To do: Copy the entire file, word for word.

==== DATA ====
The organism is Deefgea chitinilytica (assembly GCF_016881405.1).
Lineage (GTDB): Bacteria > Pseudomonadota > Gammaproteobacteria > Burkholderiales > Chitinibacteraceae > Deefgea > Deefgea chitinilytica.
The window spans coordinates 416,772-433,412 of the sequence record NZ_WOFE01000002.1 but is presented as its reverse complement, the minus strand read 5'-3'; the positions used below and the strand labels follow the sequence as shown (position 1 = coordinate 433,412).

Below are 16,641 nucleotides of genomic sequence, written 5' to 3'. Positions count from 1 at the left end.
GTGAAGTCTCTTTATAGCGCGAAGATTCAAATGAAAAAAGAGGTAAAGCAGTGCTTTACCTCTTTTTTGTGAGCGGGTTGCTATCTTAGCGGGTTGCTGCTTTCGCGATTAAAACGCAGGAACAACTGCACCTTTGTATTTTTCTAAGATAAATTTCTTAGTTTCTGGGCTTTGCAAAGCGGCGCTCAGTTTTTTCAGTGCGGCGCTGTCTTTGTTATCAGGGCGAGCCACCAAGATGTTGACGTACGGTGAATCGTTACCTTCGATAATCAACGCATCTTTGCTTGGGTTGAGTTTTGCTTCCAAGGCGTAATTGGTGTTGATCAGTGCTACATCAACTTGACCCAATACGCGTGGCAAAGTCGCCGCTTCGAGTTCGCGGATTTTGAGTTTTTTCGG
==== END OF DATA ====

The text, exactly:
The organism is Deefgea chitinilytica (assembly GCF_016881405.1).
Lineage (GTDB): Bacteria > Pseudomonadota > Gammaproteobacteria > Burkholderiales > Chitinibacteraceae > Deefgea > Deefgea chitinilytica.
The window spans coordinates 416,772-433,412 of the sequence record NZ_WOFE01000002.1 but is presented as its reverse complement, the minus strand read 5'-3'; the positions used below and the strand labels follow the sequence as shown (position 1 = coordinate 433,412).

Below are 16,641 nucleotides of genomic sequence, written 5' to 3'. Positions count from 1 at the left end.
GTGAAGTCTCTTTATAGCGCGAAGATTCAAATGAAAAAAGAGGTAAAGCAGTGCTTTACCTCTTTTTTGTGAGCGGGTTGCTATCTTAGCGGGTTGCTGCTTTCGCGATTAAAACGCAGGAACAACTGCACCTTTGTATTTTTCTAAGATAAATTTCTTAGTTTCTGGGCTTTGCAAAGCGGCGCTCAGTTTTTTCAGTGCGGCGCTGTCTTTGTTATCAGGGCGAGCCACCAAGATGTTGACGTACGGTGAATCGTTACCTTCGATAATCAACGCATCTTTGCTTGGGTTGAGTTTTGCTTCCAAGGCGTAATTGGTGTTGATCAGTGCTACATCAACTTGACCCAATACGCGTGGCAAAGTCGCCGCTTCGAGTTCGCGGATTTTGAGTTTTTTCGG